12. I am not 100% sure battery power is the way to go. Yes it has the feel good factor but production emmisions, environmental problems with all aspects of the battery from beginning to end and the potential emmisions creating the electricity (not all our electricity is renewable) means to me we should be thinking more long term than kicking the can down the road

    Hydrogen is even more remote in terms of practicality I believe.

    Surely an overhead system just like Wellington just disposed of is more practical and overall more environmental?

    1. You have touched on a future issue concerning battery power. Recent battery technology for transport applications is maximising power density for lower weight batteries with maximum duration. These designs often depend on rare earth materials which appear to be a diminishing resource available from very few sources (china being a major source).
      So it will be interesting to see how massive growth in electric vehicles will effect battery supply and recycling.
      Certainly not all applications need high desity compact rare material batteries. These power wall home power battery systems are an example of wasted technology simply to provide a slim wall hung unobtrusive battery when such a static battery requirement could often easily be replaced with lower density cells. Weight is also of little concern and space to floor stanf batteries is an easy alternative to wall hanging.
      Lower denisity cells, more environmentally friendly types such as salt water electrolye designs ( eg aquion) or even traditional NIFE and lead acid.
      These do require regular maintenance, mostly water top up, well within the capabilities of normal people.

        1. You are mistaken too. I am well aware of rare earth elements used in magnets, however I have actually purchased (in NZ) Chinese made LiFeYPo4 Lithium Yttrium high power 400aH cells and the specs also talk of Lanthanum used in electrodes. EG
          https://www.trademe.co.nz/business-farming-industry/other/listing-1860732491.htm?rsqid=089782ccc13e4cb29d5daf833a03d1a5

          If you research some of the more recent high power high density battery designs you will be surprised what elements are included in their chemistries

    2. Waspman – Beijing is doing in what you have said with their trolleybus fleet. Whilst the current fleet can operate using the overhead and have batteries to operate without the need to use any overhead. The new trolleybuses being introduced are more efficient and have the ability to travel further on batteries. The current overhead in the city is being retained to allow for battery recharging.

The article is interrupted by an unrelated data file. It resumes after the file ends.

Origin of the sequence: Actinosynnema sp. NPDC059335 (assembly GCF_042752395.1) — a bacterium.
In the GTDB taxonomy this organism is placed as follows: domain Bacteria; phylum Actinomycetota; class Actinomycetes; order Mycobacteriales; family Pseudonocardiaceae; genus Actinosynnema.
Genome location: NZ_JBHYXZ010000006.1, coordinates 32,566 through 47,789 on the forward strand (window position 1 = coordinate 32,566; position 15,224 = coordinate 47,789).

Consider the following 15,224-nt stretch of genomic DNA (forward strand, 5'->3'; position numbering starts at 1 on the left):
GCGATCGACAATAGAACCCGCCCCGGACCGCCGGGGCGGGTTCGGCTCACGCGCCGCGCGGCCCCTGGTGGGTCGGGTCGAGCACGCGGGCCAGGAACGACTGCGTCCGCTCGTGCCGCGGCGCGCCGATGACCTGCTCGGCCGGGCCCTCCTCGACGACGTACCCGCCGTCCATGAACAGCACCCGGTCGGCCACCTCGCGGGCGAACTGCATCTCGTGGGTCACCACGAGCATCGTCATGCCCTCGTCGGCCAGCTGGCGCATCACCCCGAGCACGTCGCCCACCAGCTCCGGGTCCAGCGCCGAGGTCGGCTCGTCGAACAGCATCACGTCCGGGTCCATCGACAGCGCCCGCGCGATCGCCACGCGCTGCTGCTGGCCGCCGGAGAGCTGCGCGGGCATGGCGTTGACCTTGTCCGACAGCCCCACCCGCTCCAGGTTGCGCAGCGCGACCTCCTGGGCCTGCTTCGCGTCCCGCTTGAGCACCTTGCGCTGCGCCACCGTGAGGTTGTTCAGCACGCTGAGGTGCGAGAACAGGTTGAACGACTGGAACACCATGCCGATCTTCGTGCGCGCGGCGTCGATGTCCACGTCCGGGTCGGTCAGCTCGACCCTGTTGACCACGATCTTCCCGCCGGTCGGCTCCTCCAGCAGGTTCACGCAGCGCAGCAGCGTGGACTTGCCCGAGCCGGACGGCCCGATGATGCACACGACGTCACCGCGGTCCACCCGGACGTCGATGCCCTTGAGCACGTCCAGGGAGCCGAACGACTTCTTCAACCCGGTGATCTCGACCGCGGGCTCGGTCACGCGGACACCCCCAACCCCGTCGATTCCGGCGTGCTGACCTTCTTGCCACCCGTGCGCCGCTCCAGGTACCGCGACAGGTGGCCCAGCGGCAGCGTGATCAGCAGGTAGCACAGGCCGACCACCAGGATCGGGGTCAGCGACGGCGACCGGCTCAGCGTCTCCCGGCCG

Besides Beijing, cities in Europe have a have trolleybus fleets are are looking at or are converting to electric/battery trolleybus operations.

      Wellington’s trolleybus fleet where built of electric/battery operation to allow battery operation on smaller feeder routes that did not have any overhead. Unfortunately, the cost of Lithium-ion batteries where expensive in 2004 when the buses were design, so lead acid batteries where used but could have been converted. The average life of the trolleybuses at the time they where withdrawn was 8 years old.

      Since the withdrawal of the trolleybuses, CO2 levels in Wellington’s CBD has risen due to increase diesel buses movements.

  13. Agreed AT is taking the slowest adaption approach which means people will suffer for pollution and noise for a decade longer.

    Diesel bus are not cheaper to own over the operational life either due to higher running cost.

    Therefore buying diesel bus is a false economy which will cost us more both economically and socially.

    Social benefit can be quite significant, Auckland CBD has been reported to be one of the most polluted and unhealthy in international standard.

    The long term effect of NOX is significant as it can cause serious long term health issue such as lung cancer and breathing allergies.

    Noise and vibration is also another important issue.
    Having no noise and vibration significant improves the passenger experience, which will greatly help the increase in patronage.

    No noise also benefit the surrounding area as the street becomes quieter people would feel more relaxing to walk calmly. The mental benefit would be less depression, anxiety and better mental well-being.

    Better environment would also benefit local shops and cafes as people are more willing to walk on the street as well as to sit outdoor without the issue of noise and pollution caused by pass by buses.

    It is a no brainier and AT should be more ambitious as the social benefit outweigh the initial capital cost.

    Some bus manufacturer provided initial capital funding similar to “hire purchase”. The repayment cost is offset by the saving in operation cost. So at the end it doesn’t cost more to buy and run, yet has all the benefits.

  14. Could it be that the operator tendering process discourages long term thinking/planning? If they don’t expect to be still operating at the same scale a few years out, then maybe the higher up-front costs start to outweigh the long term savings that come with better technology…
    That said, its pretty appalling that we even need to be having this conversation. It might have been mentioned around here before, but if you haven’t heard of it try googling the ‘London Electrobus Company’, and when you’ve finished reading you can weep over what might have been and the usual sheer human stupidity.
    If practical, reliable and economic battery electric buses can be built with Edwardian technology, then a hundred years later we really don’t have any excuses.